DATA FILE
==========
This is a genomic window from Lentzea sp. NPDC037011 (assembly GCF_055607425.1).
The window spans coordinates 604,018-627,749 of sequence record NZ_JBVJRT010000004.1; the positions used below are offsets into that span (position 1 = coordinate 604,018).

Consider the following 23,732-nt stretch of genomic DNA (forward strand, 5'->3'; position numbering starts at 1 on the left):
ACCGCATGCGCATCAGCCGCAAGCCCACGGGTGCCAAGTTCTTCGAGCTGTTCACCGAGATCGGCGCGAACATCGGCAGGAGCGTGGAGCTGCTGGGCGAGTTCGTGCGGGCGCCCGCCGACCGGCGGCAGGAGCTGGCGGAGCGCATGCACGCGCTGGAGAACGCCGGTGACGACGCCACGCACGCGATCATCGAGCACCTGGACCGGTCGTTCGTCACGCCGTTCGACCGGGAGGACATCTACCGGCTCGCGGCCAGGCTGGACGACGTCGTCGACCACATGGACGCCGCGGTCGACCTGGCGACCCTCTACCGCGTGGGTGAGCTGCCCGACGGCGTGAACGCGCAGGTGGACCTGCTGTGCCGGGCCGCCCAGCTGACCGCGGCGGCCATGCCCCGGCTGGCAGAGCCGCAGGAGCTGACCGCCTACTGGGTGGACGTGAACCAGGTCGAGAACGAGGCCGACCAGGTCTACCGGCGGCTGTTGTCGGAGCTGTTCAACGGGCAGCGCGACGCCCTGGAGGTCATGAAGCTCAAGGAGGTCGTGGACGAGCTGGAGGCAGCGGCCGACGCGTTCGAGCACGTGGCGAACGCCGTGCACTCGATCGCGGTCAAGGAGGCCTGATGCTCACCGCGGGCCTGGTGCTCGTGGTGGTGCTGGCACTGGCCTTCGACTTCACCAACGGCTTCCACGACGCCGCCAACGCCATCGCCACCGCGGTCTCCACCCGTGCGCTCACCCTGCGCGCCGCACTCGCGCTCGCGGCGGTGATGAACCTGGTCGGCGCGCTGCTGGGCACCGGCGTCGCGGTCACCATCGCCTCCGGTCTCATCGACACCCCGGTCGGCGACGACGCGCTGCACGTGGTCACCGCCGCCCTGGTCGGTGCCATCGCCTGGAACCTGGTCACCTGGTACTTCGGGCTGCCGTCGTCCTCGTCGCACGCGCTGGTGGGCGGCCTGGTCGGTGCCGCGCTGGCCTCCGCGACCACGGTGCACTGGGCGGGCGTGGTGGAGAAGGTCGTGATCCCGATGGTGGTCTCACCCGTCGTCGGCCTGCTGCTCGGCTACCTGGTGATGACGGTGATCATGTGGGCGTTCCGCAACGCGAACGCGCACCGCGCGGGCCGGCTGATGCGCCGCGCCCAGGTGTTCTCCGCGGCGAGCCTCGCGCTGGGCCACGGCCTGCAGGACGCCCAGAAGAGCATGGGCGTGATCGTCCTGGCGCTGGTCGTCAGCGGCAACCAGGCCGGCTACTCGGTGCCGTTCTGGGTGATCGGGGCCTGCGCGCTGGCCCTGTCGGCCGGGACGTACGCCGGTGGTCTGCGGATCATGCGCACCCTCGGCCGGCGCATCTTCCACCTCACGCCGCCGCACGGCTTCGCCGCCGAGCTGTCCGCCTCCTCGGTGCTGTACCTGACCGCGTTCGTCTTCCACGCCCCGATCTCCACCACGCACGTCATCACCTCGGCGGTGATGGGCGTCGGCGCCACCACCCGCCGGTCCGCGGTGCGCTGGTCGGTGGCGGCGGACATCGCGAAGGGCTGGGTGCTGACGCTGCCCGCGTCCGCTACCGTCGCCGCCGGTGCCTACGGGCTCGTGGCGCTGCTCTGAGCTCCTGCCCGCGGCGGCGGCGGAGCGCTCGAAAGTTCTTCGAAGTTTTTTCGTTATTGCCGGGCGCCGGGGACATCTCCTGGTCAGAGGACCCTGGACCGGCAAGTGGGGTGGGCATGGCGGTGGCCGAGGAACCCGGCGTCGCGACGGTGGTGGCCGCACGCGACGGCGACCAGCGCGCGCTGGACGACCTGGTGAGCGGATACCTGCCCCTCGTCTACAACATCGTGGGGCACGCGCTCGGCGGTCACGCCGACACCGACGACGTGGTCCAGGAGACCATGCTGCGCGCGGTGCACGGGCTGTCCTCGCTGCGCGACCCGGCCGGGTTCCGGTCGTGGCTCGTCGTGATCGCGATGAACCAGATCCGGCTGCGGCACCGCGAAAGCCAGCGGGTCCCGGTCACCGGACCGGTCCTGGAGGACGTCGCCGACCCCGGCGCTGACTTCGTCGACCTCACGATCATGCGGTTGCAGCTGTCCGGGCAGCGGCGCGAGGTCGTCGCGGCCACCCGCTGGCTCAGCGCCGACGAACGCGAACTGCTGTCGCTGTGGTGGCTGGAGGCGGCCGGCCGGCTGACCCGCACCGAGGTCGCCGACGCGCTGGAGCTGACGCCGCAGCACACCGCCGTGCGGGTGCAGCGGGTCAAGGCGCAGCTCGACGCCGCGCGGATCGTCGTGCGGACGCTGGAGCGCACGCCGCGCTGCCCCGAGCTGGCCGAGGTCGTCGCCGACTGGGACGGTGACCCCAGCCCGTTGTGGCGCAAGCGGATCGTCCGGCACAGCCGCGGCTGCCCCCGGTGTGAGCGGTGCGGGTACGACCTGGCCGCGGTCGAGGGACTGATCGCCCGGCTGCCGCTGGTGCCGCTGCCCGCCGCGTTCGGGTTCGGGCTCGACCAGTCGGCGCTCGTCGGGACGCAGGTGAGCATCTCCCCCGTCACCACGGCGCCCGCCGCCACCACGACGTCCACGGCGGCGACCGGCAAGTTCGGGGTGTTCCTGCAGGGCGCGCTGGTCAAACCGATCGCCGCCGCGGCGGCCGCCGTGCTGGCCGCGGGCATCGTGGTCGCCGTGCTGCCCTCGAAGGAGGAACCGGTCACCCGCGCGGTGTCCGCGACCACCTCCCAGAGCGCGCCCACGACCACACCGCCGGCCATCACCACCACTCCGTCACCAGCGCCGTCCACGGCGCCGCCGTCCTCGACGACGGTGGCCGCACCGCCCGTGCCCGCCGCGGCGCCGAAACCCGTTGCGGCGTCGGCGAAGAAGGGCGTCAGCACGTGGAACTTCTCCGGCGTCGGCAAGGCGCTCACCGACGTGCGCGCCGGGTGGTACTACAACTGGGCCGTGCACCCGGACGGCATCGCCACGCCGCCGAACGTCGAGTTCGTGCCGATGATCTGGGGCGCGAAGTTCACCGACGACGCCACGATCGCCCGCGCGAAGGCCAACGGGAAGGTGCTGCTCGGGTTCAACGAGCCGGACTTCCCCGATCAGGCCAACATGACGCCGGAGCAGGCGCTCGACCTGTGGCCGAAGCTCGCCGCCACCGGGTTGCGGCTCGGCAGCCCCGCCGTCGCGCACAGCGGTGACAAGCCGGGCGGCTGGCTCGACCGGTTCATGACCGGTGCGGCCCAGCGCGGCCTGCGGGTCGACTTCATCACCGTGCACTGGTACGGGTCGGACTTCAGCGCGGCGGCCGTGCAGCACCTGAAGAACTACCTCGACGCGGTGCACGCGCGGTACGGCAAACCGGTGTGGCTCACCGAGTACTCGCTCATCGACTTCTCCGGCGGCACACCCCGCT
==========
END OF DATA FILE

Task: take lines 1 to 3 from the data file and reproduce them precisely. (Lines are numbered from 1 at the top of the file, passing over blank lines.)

This is a genomic window from Lentzea sp. NPDC037011 (assembly GCF_055607425.1).
The window spans coordinates 604,018-627,749 of sequence record NZ_JBVJRT010000004.1; the positions used below are offsets into that span (position 1 = coordinate 604,018).

Consider the following 23,732-nt stretch of genomic DNA (forward strand, 5'->3'; position numbering starts at 1 on the left):